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Honest Evangelism: The Painline of Evangelism

    An excerpt from “Honest Evangelism" by Rico Tice

    Honest Evangelism

    Many people really don’t like the gospel. Sometimes they express that politely, sometimes not politely at all; but they don’t like it.

    This shouldn’t really surprise us. Think how incendiary much of what we believe is. We believe Jesus is the only way to know God. We believe the cross is the only way to be forgiven. We believe that one day, everyone will be judged.

    So if you are going to talk to people about Jesus, you are going to get hurt. It is going to sever some relationships. It is going to provoke people. Not every time, and depending on our circumstances, friendship groups, workplaces and so on, our experiences will vary; but we will face rejection enough of the time to give us second thoughts, because I don’t know about you, but I don’t particularly like getting hurt. We’re wired to assume that if we’re getting hit, something’s gone wrong. And so whenever I tell someone the gospel message, and get hit (metaphorically speaking), there’s a temptation either to stop saying anything, or to change what I’m saying. I know there’s a painline that needs to be crossed if I tell someone the gospel; but I want to stay the comfortable side of the painline. Of course I do!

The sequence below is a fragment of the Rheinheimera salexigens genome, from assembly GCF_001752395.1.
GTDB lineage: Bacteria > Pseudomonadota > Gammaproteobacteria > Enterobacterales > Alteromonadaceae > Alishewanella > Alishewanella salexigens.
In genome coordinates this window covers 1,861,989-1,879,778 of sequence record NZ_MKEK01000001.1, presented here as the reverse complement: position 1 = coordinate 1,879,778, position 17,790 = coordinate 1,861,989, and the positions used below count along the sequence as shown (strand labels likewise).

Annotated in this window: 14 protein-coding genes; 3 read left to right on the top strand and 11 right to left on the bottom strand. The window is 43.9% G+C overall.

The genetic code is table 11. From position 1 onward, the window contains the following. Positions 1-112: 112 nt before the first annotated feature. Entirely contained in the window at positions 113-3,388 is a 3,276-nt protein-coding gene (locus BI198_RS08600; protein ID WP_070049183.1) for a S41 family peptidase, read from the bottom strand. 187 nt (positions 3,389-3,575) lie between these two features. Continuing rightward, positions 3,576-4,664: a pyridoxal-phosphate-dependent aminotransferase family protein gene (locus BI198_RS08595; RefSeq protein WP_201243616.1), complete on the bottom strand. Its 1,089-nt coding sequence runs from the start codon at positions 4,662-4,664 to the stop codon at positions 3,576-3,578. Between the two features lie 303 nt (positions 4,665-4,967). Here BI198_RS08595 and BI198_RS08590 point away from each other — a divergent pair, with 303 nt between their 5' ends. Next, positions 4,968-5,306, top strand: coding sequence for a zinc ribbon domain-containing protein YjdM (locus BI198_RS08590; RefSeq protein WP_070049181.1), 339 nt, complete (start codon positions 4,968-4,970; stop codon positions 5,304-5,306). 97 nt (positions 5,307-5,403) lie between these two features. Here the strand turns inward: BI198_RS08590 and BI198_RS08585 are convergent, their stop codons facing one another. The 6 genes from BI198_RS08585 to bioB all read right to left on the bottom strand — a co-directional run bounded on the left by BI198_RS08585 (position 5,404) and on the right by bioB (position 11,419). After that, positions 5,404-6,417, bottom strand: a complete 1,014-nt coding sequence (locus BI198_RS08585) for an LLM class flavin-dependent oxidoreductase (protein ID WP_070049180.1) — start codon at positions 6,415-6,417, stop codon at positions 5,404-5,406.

I think that’s the main reason why we don’t do evangelism. Most Christians, when they first come to faith, want to tell others. Why wouldn’t you?! It’s brilliant—in Jesus you’re in relationship with the living God; you have an answer to death; you have an answer to your sin; you have a point and a purpose to your life. But sooner or later—and in the west, it’s happening increasingly soon—someone mocks you or wounds you or dislikes you. And because you’re not stupid, you figure it out: I don’t want to get hit, and this keeps getting me hit, so something’s gone wrong here. I’ll stop doing this.

     

     

    Honest Evangelism